Last week I talked about five tips for graphic designers to build awareness. One way to getting recognized is building a personal brand identity. This week we will take a look at the importance of crafting a company’s most personal, and yet often overlooked identity, its logo.
Designing a logo is arguably one of the most challenging projects to take on, but can also be among the most rewarding. Logos are everywhere; we see them on the sides of buildings, in the pages of magazines, and hovering over us on billboards. They flood the digital landscape in the form of television commercials, online ads and smartphone applications. According to CBS News, the average American is exposed to upwards of 5,000 logos a day. So how does one manage to design a logo that encompasses a company brand that is simple, memorable, versatile, appropriate, and stands the test of time?
My design process can be broken down into four easy steps: research, concept, execute, and evaluate. We’ll use an identity project I worked on during my time as an Art Director for the Tannery Communications as an example. Gift of Life is an international non-profit that deploys brigades of doctors around the world to perform life-saving heart surgeries on children in need. I was tasked to develop a new logo appropriate for multiple audiences, including businesses, citizen donors and medical professionals working in hospitals.
STOP. Go directly to jail. Do not pass Go. Do not collect $200.
Before you do anything in the field of communications, you must always take the time to research. Research is the most valuable step on the path to creating a successful logo. Ask yourself: What is the client’s target audience? Who are the client’s chief competitors? What is the client’s marketing strategy and long-term goals? Always ask the client why they want a new logo and what they want the logo to accomplish.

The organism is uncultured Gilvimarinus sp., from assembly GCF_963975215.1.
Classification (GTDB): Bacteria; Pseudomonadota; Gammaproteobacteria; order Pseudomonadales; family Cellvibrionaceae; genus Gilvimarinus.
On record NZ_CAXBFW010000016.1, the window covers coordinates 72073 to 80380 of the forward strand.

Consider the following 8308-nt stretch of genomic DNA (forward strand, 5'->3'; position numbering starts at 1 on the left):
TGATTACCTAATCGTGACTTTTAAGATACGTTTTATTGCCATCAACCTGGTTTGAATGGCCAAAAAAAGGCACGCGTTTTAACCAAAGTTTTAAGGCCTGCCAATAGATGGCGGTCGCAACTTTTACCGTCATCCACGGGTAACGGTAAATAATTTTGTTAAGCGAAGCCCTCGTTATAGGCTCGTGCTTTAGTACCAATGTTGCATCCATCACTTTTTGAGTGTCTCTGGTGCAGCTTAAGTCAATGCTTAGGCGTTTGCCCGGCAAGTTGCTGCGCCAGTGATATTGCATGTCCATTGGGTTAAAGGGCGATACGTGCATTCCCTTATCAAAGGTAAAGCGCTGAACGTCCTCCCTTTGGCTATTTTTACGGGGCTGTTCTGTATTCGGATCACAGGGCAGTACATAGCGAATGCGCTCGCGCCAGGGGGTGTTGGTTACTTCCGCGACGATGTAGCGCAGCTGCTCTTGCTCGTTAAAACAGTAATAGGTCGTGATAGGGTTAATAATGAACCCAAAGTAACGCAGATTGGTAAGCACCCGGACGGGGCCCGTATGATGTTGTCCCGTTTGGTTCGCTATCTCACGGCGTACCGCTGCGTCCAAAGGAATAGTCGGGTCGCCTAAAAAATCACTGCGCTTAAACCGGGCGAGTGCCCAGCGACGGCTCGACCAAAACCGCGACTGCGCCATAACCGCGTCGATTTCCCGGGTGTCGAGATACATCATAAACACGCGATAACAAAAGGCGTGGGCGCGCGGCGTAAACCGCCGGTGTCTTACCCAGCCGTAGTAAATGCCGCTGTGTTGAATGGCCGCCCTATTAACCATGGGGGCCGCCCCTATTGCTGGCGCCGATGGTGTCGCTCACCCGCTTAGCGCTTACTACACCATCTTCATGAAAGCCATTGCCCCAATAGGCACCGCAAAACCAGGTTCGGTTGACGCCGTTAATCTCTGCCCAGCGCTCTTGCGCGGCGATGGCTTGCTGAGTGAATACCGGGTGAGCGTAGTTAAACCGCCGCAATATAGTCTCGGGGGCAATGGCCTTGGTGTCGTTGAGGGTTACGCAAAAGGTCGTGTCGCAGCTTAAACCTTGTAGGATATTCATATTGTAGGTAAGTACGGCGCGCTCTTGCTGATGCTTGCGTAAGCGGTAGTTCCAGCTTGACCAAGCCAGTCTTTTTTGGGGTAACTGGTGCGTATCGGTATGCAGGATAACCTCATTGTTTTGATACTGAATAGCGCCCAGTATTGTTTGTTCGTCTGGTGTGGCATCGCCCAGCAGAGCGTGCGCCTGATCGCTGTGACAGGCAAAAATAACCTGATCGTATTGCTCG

Gift of Life was interested in promoting awareness and separating themselves from other children’s non-profits by targeting female donors with a feeling of warmth, community and compassion.
This is the brainstorming phase. This is the chance for you to get out all of those ideas and revelations that you gleaned from hours of research. Put in the hard work and do not jump straight onto the computer. Take the time to sketch out multiple concepts, write down keywords that matter to the brand, mind map, and pull inspiration from research imagery. This is where the magic happens and sometimes it isn’t always easy, especially when designing a logo. Be patient and push yourself to develop your ideas beyond the ordinary. Great logos are a labor of love.
I sketched more than 100 different logos for Gift of Life before arriving at my final design solution.
Take your revised sketches and scan them into a vector-based program such as Adobe Illustrator. This will allow your logo to be infinitely scalable up or down with no loss in quality. Choose the final concept(s) and trace it with the pen tool, or continue to develop it further. Print the logo at different sizes and test how it appears on different mediums. A strong logo will always work in black and white and will always make an impact. Decide on colors and typography carefully, and always have a rationale for every design decision.
Too many designers pop the champagne bottles after the logo is accepted by the client, hits the press, and goes live on the web. “My job’s done,” they say. If there’s one thing I’ve learned in public relations it’s no job is done until you’ve measured the outcome. This goes for graphic designers too.
After developing the Gift of Life logo, we tracked the number of increased traffic to the website, donation rate in our target audience, and the effects the new brand had on media outlets.
Do you find identity design difficult? What advice can you give readers on your own design process? If you are interested in logo design, visit LogoDesignLove, a wonderful blog devoted to all things logo.